Bipolar Disorder

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Bipolar blogger Natasha Tracy offers exclusive insight into the world of bipolar disorder.

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“Soft” Signs of Bipolar Disorder

Learn about the "soft" symptoms of bipolar disorder and how treatment plays a role in diagnosis.

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Bipolar disorder is not one thing.

Much like the manifestations of depression or schizophrenia can differ from person to person, so can bipolar disorder. In fact, sometimes bipolar disorder doesn’t look like bipolar disorder at all. Some research would suggest that there’s a variant of bipolar disorder that can manifest without even official mania or hypomania episodes. 

Graphic showing bipolar disorder spectrum.

How can this be? 

Well, bipolar disorder can be thought of as a spectrum disorder. On one end there is the classic bipolar 1 symptomology of severe depression and manic episodes, and on the other end there is the classic unipolar (major) depression with severe depressive episodes and no mania/hypomania symptomology. And then there is all the space in between. This is where bipolar 2 and bipolar not otherwise specified (NOS) live. This is also where some researchers suggest that “bipolar spectrum disorder” lives. It’s like depression with a dash of bipolar thrown in for added excitement.

“Soft” Signs of Bipolar Disorder

Bipolar spectrum disorder then would find the patient primarily depressed, but with several evidence-based markers for bipolar disorder and without official mania/hypomania symptoms.

These markers are suggested by science but are not recognized by everyone.
Soft signs of bipolar disorder include:

  • repeated episodes of depression, possibly seasonal
  • brief episodes of depression (less than 3 months)
  • early-occurring first-onset depression (before the age of 25)
  • a first-degree relative with bipolar disorder
  • high energy and mood when not depressed
  • “atypical” depressive symptoms such as excessive sleep, reactive moods and increased appetite
  • experience of psychosis (delusions and / or hallucinations) with depression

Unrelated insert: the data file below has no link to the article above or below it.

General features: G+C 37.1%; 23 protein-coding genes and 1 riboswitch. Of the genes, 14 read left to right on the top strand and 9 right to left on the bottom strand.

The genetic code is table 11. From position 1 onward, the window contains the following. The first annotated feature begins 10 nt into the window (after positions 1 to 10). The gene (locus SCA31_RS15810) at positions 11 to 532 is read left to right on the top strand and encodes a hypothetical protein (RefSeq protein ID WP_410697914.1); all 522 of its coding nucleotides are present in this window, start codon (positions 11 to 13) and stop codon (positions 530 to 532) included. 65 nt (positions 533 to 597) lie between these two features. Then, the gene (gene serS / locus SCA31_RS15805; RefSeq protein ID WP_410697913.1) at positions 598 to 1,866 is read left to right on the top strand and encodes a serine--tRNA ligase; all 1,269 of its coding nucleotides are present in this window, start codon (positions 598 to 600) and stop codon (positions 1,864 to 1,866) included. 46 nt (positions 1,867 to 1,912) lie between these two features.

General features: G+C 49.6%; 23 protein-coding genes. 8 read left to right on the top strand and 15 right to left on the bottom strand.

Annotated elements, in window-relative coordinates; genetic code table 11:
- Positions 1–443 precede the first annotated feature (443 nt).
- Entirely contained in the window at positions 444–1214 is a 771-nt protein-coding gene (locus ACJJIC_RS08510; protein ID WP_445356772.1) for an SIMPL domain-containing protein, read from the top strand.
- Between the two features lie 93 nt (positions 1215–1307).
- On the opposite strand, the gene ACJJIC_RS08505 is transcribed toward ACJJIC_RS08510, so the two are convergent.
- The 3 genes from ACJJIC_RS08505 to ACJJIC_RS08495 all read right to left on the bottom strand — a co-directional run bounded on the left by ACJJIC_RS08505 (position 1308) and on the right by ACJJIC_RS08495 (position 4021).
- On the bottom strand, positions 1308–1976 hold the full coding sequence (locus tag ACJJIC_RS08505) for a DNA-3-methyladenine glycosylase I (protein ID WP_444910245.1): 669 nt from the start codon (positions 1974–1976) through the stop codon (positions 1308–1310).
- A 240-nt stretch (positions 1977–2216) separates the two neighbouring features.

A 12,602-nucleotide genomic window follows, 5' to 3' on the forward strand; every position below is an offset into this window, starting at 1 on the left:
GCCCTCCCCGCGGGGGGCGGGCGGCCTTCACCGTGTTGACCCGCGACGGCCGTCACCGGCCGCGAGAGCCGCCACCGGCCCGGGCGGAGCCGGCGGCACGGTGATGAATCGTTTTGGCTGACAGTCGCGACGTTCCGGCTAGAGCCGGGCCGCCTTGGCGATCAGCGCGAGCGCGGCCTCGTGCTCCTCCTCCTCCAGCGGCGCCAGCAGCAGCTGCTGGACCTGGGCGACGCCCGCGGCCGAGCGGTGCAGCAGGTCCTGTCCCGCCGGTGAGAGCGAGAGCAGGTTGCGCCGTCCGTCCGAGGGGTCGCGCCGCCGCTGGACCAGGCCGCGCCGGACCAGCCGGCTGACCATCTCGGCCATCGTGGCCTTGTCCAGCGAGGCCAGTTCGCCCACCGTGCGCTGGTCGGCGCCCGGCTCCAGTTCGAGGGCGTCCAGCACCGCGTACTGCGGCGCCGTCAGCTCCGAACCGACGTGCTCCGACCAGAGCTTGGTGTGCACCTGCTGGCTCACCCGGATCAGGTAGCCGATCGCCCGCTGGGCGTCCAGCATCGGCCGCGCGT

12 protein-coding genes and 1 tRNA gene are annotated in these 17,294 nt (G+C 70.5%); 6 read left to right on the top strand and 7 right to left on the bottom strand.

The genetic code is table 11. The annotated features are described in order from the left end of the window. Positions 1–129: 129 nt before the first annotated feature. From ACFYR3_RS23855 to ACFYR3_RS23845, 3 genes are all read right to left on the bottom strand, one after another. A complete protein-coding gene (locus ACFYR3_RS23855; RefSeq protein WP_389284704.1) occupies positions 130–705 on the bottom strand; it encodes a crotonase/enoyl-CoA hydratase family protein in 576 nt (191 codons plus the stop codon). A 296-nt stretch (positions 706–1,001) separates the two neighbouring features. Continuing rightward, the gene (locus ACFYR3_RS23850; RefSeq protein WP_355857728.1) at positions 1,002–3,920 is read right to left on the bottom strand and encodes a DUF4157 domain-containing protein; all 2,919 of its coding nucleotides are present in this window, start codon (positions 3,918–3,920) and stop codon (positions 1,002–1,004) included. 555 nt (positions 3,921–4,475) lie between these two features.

• experience of postpartum depression
  • experience of mania or hypomania when taking an antidepressant
  • loss of response to a previously-working antidepressant
  • three or more antidepressants have been tried without effect

Why Does “Soft” Bipolar Disorder Matter?

Well, it wouldn’t, except for the fact that it’s a depression that acts more like bipolar disorder than depression when it comes to treatment; and diagnosis only matters insomuch as it indicates the proper treatment.

Thus the true defining factor of bipolar spectrum disorder is the way in which it reacts to medication. Rather than the typical antidepressant treatment being effective for this type of depression, mood stabilizers, or antipsychotics may work best. This is why, even if no diagnosis of bipolar spectrum disorder exists in the Diagnostic and Statistical Manual of Mental Disorders (DSM), doctors tend to try treatment with these alternative types of medications if multiple antidepressants fail to treat a depression successfully.

What If I Have Soft Signs of Bipolar but I’m On an Antidepressant?

Don’t worry; if an antidepressant is working for you, you’re fine. Presence of one or more of the soft signs doesn’t make you bipolar it’s only suggestive of it.

But if multiple antidepressants haven’t worked and you do have multiple soft signs it might be time to talk to your doctor. I recommend checking out this great resource written by Dr. Jim Phelps to find out more.

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About the Author

Natasha Tracy is an award-winning writer who specializes in writing about bipolar disorder.

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